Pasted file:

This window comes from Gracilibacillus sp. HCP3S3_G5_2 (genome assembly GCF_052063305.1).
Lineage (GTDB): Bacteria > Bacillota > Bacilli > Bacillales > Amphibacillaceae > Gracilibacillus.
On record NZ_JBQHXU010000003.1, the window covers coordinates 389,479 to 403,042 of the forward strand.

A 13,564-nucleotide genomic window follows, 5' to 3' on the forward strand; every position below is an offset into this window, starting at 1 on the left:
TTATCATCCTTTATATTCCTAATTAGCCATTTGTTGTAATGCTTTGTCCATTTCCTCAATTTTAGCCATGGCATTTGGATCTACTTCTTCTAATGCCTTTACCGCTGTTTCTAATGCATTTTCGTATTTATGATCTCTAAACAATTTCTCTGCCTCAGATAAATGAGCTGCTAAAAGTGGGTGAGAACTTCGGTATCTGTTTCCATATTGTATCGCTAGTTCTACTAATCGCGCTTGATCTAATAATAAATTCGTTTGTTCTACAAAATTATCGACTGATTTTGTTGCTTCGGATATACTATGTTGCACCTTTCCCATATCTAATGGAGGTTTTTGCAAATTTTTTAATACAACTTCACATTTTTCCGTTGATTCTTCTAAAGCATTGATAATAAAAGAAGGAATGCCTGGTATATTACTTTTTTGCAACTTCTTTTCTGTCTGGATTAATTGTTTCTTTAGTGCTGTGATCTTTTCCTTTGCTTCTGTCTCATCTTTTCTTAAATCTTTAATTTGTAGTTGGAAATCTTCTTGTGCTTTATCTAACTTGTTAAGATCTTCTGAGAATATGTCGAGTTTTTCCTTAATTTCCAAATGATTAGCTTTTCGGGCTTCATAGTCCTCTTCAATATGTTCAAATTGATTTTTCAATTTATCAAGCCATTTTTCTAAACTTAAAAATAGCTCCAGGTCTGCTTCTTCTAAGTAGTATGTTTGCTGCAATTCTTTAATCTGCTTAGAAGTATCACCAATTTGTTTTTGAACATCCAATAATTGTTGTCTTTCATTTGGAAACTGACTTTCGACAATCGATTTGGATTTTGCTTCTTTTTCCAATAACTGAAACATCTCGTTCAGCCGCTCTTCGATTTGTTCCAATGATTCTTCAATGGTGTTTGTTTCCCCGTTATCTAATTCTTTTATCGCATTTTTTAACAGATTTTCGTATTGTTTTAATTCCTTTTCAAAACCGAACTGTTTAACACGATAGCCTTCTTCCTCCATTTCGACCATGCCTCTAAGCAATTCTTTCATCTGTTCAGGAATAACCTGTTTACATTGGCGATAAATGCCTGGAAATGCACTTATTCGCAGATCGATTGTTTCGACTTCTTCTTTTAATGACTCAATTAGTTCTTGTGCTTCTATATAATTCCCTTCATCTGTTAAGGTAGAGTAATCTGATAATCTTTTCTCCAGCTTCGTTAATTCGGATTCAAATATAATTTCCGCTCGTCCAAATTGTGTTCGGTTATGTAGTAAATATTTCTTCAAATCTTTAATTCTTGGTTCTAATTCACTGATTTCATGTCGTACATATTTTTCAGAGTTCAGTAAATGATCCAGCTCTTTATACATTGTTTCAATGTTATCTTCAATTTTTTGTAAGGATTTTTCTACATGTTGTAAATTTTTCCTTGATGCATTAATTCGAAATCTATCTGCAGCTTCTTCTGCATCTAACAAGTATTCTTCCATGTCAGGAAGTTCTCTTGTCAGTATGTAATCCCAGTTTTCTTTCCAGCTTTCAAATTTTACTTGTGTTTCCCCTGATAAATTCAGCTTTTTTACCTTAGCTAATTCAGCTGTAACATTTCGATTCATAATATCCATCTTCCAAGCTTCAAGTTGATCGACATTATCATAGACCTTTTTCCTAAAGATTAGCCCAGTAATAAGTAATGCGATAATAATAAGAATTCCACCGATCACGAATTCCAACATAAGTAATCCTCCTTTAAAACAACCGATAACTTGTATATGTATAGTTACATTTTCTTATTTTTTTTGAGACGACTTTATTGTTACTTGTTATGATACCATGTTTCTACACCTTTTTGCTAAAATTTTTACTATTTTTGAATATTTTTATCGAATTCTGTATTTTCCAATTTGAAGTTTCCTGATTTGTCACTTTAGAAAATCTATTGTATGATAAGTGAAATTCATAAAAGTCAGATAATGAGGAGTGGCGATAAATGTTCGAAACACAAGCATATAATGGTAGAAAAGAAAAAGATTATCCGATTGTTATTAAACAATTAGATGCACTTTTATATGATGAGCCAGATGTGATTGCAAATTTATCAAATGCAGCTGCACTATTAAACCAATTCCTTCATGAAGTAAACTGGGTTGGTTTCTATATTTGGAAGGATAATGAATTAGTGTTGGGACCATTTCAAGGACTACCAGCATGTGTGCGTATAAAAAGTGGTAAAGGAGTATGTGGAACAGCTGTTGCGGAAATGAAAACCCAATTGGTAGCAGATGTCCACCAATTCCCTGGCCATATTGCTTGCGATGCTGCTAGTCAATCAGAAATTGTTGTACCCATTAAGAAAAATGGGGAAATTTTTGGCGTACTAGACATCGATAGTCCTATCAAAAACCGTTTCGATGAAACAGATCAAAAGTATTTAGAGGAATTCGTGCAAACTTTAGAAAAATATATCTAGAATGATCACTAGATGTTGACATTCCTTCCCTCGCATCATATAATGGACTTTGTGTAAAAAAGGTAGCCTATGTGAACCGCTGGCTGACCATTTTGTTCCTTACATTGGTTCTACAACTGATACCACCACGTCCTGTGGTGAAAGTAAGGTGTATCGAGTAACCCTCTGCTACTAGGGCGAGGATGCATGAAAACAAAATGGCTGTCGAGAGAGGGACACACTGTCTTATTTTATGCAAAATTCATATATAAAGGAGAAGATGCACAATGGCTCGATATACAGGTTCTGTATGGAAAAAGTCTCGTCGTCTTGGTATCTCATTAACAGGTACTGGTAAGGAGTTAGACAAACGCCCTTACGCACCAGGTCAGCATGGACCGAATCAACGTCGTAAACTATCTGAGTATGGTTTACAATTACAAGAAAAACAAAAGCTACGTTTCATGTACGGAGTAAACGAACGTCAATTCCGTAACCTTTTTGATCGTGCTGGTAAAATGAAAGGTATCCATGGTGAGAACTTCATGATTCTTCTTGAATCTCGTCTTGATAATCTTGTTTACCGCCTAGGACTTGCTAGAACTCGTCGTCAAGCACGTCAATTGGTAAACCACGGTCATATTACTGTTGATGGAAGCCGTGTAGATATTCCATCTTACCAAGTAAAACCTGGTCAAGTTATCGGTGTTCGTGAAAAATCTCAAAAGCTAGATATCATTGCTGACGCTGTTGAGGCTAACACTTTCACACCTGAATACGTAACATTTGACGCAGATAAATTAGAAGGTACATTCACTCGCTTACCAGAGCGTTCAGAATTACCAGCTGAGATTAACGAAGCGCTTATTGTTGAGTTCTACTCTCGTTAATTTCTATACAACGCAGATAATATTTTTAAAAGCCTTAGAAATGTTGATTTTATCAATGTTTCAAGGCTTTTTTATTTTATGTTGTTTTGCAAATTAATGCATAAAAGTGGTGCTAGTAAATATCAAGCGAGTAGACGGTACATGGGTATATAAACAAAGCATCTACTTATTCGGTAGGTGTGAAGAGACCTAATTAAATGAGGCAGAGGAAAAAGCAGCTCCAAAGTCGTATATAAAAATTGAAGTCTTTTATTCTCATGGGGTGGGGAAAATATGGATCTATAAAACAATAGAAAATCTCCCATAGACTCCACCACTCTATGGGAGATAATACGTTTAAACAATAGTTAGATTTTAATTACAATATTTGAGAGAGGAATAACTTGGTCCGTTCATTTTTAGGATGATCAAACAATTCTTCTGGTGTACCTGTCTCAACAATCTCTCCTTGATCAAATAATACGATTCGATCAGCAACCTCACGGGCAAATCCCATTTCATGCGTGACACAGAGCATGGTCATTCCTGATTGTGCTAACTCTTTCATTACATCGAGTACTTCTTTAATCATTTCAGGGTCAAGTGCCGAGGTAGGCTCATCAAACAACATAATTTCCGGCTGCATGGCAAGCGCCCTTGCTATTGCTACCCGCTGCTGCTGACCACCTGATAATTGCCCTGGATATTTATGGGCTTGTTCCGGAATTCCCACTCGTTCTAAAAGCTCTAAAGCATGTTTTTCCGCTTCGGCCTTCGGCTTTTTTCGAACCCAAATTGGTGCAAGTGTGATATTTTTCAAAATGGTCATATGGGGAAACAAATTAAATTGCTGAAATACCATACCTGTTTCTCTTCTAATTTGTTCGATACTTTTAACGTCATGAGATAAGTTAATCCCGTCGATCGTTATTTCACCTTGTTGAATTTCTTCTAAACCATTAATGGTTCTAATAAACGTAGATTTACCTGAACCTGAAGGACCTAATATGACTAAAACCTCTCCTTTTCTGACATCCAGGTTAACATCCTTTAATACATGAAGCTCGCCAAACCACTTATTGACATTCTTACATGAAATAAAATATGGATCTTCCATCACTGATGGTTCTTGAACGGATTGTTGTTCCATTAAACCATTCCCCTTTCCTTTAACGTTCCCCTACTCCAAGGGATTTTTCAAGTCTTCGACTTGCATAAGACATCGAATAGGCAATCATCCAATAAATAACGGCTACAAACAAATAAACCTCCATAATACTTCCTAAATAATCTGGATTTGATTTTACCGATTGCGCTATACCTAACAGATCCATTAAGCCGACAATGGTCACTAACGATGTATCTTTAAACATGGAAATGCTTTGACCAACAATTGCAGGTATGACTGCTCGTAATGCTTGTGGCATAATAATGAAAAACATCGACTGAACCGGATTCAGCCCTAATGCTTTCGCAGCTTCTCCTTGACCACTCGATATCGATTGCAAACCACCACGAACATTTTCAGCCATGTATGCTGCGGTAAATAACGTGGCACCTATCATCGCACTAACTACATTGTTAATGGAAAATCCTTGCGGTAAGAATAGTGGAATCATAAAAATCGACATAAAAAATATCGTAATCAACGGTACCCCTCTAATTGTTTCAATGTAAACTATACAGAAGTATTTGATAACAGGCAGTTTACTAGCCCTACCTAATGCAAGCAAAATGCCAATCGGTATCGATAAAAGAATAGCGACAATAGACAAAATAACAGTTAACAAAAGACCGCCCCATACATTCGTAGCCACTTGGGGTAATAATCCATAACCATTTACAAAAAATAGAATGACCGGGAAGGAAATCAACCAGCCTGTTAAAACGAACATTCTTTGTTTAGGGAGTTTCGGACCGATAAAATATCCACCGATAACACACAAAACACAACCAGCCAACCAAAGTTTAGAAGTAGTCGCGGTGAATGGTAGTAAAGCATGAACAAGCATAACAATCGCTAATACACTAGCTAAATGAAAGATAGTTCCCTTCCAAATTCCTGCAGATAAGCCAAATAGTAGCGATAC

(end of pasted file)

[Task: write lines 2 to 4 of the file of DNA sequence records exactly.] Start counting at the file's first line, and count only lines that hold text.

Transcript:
Lineage (GTDB): Bacteria > Bacillota > Bacilli > Bacillales > Amphibacillaceae > Gracilibacillus.
On record NZ_JBQHXU010000003.1, the window covers coordinates 389,479 to 403,042 of the forward strand.

A 13,564-nucleotide genomic window follows, 5' to 3' on the forward strand; every position below is an offset into this window, starting at 1 on the left: